Danish app launches requiring lovers to give consent before getting intimate

A new dating app has launched in Denmark requiring participants to give consent before sex.

Danish app launches requiring lovers to give consent before getting intimate
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A groundbreaking new app has been launched in Denmark, allowing participants to give consent for one ‘session’ of sex. Each declaration of consent is valid for 24 hours and can be revoked at any time.

Cracking down on sexual assault

It may seem frivolous to have to ‘sign in’ for sex, but iConsent could actually help crack down on sexual assault and could even be used as evidence in cases of rape.

Developers have explained that the app offers a number of services such as sexual health advice, links to victim support services and even gives the user the ability to document their consent by storing encrypted data in case it is ever needed in a criminal proceeding.

However, in order for the consent functions to work properly, it requires consent from both ends, meaning your partner will have to secure your consent ‘before, during and after’ your encounter. Users can also look over their ‘consent history’, which will only be shared with authorities if a criminal investigation is launched.

Danish law changes now call for explicit consent

The launch of iConsent comes after Denmark strengthened its laws around rape. The country’s government passed a law at the end of last year which widened the term ‘rape’. Now people are required to gain explicit consent before getting intimate and any kind of sexual contact, without this it now counts as rape.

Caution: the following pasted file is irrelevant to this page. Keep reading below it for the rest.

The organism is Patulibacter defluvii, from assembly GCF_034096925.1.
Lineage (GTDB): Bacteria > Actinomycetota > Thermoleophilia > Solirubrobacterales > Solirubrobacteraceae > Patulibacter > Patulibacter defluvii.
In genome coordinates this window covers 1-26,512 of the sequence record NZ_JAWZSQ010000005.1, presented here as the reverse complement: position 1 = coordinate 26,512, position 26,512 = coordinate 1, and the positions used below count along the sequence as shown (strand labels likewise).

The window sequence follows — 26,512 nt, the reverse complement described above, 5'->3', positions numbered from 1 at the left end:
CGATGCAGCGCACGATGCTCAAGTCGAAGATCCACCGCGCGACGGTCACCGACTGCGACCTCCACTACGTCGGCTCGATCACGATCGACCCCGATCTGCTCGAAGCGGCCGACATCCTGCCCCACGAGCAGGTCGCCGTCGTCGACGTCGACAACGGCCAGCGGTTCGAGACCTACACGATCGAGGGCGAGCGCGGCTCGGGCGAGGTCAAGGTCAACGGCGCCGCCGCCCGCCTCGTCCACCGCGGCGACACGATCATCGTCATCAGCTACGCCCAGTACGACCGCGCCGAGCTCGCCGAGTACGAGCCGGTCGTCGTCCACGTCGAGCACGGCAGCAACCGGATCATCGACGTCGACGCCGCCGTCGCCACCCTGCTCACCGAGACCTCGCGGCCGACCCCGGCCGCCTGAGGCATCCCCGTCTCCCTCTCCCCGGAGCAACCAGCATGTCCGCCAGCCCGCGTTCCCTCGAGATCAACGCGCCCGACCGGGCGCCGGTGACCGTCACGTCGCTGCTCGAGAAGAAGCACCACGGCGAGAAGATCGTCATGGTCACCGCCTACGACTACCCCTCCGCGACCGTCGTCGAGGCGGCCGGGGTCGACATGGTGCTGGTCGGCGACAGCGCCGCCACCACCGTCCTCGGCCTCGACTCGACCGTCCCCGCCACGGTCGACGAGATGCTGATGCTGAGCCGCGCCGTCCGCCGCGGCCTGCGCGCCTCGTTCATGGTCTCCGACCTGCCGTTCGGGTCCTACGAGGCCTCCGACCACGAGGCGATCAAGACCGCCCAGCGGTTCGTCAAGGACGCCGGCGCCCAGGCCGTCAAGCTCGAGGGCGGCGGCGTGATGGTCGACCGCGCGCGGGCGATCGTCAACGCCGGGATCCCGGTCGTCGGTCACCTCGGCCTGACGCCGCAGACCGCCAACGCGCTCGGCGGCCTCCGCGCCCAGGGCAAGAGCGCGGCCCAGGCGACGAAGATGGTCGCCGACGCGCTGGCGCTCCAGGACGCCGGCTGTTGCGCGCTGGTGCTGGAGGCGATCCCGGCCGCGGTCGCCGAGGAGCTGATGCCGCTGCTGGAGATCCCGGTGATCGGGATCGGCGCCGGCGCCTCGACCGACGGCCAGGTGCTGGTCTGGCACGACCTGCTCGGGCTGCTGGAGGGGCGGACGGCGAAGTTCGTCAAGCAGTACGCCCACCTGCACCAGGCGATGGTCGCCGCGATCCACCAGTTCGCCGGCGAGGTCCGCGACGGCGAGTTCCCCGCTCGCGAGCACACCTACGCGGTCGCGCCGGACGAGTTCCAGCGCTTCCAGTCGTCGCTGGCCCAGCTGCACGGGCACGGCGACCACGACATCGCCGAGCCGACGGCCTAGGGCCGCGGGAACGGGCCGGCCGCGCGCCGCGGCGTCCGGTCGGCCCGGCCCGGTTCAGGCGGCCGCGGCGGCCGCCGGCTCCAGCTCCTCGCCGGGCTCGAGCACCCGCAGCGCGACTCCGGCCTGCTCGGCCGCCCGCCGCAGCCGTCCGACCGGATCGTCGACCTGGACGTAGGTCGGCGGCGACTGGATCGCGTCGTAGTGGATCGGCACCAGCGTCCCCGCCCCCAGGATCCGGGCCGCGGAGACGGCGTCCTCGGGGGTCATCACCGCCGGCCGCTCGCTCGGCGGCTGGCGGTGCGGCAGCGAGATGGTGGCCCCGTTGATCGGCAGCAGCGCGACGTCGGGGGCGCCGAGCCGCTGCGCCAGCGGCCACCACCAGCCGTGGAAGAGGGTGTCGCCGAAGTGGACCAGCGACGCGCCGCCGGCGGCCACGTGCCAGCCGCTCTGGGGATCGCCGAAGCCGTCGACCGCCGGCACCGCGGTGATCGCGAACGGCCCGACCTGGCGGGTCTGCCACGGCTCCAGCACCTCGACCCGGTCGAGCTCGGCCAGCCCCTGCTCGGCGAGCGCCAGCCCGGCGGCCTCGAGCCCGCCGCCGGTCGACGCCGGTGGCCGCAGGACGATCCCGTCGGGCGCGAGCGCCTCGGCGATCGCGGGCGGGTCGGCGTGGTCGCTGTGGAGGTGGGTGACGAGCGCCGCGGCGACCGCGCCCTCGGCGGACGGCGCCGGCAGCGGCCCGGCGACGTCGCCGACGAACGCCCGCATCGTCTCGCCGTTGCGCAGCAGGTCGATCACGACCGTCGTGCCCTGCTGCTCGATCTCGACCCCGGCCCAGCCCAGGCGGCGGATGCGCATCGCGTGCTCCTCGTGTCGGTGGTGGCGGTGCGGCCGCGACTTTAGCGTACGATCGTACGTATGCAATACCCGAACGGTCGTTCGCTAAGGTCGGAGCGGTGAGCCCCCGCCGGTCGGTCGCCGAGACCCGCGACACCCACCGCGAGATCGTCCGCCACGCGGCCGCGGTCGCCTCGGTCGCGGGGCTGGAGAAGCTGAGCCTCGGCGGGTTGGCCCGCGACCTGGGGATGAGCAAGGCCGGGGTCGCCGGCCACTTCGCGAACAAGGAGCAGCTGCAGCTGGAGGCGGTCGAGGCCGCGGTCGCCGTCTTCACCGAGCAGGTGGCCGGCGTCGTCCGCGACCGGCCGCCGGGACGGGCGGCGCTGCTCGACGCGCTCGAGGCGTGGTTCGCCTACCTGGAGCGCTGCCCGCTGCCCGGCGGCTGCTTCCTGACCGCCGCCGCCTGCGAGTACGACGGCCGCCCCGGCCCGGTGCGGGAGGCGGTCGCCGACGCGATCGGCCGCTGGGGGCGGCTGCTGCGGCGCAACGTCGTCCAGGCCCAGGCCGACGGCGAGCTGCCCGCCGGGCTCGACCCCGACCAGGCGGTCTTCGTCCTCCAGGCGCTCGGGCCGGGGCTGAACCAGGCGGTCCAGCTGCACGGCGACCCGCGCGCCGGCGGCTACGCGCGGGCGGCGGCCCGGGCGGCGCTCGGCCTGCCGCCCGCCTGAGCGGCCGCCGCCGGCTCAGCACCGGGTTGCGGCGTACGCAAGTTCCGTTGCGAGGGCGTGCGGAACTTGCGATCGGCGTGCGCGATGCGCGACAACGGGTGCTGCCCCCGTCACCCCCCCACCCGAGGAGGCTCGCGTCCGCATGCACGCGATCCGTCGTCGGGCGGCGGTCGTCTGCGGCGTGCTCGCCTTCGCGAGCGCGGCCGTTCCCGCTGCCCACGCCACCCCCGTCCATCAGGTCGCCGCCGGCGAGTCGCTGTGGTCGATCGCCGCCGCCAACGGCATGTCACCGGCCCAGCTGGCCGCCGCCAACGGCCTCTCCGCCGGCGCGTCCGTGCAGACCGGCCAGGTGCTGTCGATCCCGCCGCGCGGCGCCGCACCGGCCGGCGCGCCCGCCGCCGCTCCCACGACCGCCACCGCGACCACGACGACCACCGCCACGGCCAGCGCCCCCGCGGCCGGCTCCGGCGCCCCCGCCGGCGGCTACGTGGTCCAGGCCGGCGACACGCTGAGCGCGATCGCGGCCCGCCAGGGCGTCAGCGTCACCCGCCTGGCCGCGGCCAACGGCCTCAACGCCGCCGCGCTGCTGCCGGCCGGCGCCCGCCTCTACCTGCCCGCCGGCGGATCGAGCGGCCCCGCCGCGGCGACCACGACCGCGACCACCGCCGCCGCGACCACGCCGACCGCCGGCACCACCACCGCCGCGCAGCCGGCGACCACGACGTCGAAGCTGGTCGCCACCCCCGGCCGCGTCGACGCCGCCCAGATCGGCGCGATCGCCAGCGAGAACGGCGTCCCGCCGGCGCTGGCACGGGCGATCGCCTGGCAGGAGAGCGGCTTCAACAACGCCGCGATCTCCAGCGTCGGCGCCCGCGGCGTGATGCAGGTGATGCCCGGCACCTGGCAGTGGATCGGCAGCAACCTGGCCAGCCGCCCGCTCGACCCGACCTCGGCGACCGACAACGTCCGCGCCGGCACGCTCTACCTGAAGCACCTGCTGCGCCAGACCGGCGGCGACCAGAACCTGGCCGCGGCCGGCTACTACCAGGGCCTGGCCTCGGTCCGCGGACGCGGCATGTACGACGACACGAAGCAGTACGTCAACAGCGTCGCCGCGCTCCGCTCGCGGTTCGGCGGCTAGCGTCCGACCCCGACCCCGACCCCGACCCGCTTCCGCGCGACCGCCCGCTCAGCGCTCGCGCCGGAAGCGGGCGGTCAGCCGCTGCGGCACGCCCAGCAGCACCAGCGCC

The law change is a big move for Denmark when it comes to preventing and supporting victims of sexual abuse as in the past, authorities required proof of excessive force or violence had been involved, indicating that the victim was unable to escape.

However, despite the app creating a safe space for sex, critics have not been shy to slam the app, which could take the ‘warmth’ out of making love. Translated by The Daily Mail,Berlingske, a newspaper based in Copenhagen stated:

First, we threw out romantic encounters by using the internet where we could hide among the algorithms. Now we've also created an app that removes any kind of human warmth from something we still need to be together for: sex.

The first reviews of the app on Google Store have also been critical with users giving it a score of only 2.3 out of 5, over fears that the digital system could be maliciously hacked in order to create records of consent. For reasons such as this may experts doubt that the app could actually be used in court.